discouraged because of the potential economic strain on certain students
and the potential emotional distress if a particular student were to be
excluded from the direct gift-giving. (Pl.'s Ex. F., Kelpsh Dep., Tr.
59:14-22.) This policy is not written, but rather orally communicated
from the principal to teachers, who disseminate the information to other
teachers, parents, and students through holiday letters and memoranda.
(Kelpsh Dep., Tr. 59:7-60:24.) Items with corporate names or references
to political candidates or unions are not allowed to be distributed in
any class during school hours. (Def.'s Ex. D, Kelpsh Dep., Tr.
62:5-64:24.) Plaintiff's teacher, who confiscated the proselytizing
pencils in 1998, said she would have done the same thing if the pencils
had contained a political or commercial message, such as "Vote for Joe
Smith" or "Home Depot." (Def.'s Ex. E, Safaryn Dep., Tr. 16:2-19:19.)
Mrs. Walz asserted that she witnessed other children directly handing out
gifts, some wrapped, at holiday parties, which contained generic pencils
and candy. (See Walz Cert., ¶ 12; Def.'s Ex. A, D. Walz Dep., Tr.
74:9-75:21.) Mrs. Walz claimed that her son's religious gifts were the
only ones not permitted to be directly distributed from a student to the
class, but offered no specific instances where other children were
allowed to directly distribute gifts and no evidence of such conduct.
(See Walz Cert., ¶ 12.) Mrs. Walz identified no instance in which
another child distributed a non-generic gift with any sort of message
during class time.
Dr. Kelpsh elaborated on the intent behind the limited gift
distribution policy by stating that it was to ensure that no confusion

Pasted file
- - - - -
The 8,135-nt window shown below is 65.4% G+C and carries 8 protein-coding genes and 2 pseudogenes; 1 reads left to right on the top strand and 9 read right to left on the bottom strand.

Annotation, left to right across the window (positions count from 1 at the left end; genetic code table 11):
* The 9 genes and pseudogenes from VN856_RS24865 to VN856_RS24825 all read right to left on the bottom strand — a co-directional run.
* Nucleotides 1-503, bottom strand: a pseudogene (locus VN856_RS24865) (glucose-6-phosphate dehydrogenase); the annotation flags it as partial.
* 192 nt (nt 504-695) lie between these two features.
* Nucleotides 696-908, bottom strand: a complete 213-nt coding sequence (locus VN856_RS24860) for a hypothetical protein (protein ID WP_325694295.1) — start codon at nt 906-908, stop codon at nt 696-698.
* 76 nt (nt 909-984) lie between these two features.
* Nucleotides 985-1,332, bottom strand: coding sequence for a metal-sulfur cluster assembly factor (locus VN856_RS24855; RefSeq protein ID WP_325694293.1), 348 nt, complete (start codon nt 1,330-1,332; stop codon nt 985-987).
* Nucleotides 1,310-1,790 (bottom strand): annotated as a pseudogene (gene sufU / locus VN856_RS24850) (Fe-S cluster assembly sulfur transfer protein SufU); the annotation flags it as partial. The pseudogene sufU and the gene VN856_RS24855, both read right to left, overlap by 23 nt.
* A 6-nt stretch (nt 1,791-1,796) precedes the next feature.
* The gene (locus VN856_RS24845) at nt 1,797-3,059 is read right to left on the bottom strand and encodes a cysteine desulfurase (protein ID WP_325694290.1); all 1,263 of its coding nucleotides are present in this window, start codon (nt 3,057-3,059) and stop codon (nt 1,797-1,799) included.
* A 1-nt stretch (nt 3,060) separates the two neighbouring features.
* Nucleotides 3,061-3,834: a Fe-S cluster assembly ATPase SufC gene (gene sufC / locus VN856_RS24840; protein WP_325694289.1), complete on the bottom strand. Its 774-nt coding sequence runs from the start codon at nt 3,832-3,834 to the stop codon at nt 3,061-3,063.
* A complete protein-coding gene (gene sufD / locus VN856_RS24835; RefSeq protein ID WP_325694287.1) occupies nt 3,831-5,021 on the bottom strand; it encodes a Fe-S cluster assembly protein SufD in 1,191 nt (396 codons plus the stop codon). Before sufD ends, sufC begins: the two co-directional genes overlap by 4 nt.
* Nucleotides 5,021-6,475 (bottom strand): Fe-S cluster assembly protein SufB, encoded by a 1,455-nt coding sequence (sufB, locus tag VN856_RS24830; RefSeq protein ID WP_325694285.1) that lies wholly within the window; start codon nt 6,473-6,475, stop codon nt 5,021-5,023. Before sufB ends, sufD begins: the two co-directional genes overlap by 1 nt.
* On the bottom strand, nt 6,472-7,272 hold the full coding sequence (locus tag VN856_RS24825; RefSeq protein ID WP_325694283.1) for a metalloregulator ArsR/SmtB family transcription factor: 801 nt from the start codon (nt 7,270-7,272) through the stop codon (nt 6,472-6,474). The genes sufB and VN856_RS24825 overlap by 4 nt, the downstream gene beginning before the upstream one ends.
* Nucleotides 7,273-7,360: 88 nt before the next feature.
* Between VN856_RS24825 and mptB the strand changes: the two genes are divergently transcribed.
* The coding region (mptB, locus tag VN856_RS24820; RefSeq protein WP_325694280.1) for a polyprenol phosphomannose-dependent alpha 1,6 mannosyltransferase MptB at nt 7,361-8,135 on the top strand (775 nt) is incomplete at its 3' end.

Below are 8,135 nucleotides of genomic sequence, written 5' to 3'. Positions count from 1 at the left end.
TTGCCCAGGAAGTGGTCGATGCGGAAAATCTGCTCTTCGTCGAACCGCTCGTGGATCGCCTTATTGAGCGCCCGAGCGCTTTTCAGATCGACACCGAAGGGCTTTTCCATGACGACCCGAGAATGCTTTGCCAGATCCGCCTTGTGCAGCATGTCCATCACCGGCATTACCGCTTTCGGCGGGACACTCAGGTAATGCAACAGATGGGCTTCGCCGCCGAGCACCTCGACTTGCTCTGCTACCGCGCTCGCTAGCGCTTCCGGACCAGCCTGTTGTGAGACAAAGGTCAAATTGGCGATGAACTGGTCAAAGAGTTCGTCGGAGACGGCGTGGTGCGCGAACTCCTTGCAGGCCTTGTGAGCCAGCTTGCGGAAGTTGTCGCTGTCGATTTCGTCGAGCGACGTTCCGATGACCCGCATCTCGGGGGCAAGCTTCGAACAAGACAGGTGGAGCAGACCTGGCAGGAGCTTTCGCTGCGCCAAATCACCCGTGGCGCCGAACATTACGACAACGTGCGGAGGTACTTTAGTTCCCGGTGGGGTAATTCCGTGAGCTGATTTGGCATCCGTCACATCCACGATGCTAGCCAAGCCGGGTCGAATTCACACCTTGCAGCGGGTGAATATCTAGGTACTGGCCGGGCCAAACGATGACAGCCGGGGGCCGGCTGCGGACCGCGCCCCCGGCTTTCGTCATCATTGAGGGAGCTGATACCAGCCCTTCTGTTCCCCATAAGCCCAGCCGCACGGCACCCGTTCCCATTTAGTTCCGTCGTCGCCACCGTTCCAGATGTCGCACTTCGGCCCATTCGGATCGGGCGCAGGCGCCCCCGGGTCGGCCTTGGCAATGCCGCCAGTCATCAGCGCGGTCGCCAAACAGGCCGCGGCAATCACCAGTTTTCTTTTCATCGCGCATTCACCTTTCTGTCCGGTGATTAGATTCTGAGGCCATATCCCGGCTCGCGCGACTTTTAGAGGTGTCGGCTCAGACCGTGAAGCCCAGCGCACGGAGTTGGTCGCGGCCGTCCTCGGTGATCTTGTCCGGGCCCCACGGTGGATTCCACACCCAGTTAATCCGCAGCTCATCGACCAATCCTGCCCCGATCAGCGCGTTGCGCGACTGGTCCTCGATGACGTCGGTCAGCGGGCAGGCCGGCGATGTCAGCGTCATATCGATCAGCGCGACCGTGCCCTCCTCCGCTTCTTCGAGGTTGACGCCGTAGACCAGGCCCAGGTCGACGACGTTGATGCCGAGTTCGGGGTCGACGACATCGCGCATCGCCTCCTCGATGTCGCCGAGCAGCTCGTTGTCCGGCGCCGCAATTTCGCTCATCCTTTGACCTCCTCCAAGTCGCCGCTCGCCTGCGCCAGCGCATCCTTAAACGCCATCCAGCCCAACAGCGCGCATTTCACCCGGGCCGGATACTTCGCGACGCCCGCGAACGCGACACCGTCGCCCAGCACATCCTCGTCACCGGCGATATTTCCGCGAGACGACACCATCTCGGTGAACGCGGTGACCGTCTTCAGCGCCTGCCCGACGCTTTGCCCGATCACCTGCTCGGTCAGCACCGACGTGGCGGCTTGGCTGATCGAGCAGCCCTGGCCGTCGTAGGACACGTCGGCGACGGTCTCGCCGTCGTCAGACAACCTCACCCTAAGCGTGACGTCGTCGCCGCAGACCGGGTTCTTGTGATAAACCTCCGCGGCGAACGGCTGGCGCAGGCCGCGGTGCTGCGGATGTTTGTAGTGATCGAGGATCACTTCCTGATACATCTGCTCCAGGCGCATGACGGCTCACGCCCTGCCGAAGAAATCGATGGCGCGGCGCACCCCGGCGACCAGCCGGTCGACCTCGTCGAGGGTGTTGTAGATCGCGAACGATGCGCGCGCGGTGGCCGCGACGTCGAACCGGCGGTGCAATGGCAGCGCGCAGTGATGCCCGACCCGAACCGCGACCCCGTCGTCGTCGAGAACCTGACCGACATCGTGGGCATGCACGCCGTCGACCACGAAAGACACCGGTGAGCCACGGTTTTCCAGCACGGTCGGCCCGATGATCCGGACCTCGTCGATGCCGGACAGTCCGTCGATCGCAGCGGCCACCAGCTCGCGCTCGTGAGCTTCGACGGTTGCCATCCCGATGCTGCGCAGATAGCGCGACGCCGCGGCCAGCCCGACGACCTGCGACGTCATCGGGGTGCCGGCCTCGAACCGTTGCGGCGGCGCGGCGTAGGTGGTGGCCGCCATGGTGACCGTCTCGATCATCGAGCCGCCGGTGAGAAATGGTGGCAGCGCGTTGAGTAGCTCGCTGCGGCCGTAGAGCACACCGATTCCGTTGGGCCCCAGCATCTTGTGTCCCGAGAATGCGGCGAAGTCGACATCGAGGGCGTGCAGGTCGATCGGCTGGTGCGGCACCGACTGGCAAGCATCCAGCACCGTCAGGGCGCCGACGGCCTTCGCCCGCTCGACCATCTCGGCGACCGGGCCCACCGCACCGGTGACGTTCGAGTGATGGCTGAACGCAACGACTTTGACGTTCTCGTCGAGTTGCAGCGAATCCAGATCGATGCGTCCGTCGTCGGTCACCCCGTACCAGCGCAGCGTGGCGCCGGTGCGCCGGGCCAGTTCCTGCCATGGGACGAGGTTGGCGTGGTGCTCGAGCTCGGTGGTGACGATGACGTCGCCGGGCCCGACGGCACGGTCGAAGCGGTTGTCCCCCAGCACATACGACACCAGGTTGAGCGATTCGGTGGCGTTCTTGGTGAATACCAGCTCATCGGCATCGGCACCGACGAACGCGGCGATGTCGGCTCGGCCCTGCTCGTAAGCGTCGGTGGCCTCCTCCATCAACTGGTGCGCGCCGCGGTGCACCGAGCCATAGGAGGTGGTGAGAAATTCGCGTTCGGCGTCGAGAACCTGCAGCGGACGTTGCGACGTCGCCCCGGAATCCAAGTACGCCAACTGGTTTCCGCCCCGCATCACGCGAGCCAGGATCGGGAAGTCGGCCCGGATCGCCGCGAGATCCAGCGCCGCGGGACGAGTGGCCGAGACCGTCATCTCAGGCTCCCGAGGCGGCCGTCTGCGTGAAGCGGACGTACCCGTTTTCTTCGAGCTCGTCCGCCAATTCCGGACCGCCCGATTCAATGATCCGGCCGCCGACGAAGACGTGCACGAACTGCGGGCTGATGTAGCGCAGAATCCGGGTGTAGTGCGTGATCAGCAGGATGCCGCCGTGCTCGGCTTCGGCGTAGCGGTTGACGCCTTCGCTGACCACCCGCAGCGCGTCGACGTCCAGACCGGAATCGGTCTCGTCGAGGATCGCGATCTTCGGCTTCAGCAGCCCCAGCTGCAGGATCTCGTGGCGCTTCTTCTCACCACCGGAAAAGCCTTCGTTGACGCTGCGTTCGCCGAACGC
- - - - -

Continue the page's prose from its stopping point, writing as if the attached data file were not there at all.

about the origin of any distributed gifts with corporate, political, or
religious messages, and also that the BOE did not want anyone to
mistakenly believe that the school was endorsing any particular message.
(Kelpsh Dep., Tr. 74-77; Walz Dep., Tr. 60:5-17.) School classes and
events under the authority of the Egg Harbor BOE are closely controlled
and monitored by the principal and teachers. Additionally, teachers and
occasionally parents, including at times Mrs. Walz, were present at each
of the school-sponsored parties at issue. There is no allegation that
the defendants treated one religion more favorably than plaintiff's
Christianity; rather, plaintiff asserts that other generic gifts without
messages were allowed, when plaintiff's proselytizing pencils and
evangelical candy canes were not.
On May 2, 2000, plaintiff, through his mother and Guardian Ad Litem
Dana P. Walz, filed a Complaint in this Court, alleging that the
defendants violated his First Amendment free exercise and freedom of
expression rights (see Compl., ¶¶ IV-V), his Equal Protection rights
under the Fourteenth Amendment (see Compl., ¶¶ VI-VII), and the New
Jersey Law Against Discrimination, N.J.S.A. 10:5-1, et. seq. ("NJLAD")
(see Compl., ¶ VIII). On July 6, 2001, both plaintiff and
defendants cross-moved for summary judgment. For the reasons stated
herein, the Court finds that no material facts are in dispute and that
the defendants are entitled to judgment as a matter of law that they have
not violated plaintiff's rights. Defendants' motion will be granted and
plaintiff's motion and complaint will be dismissed.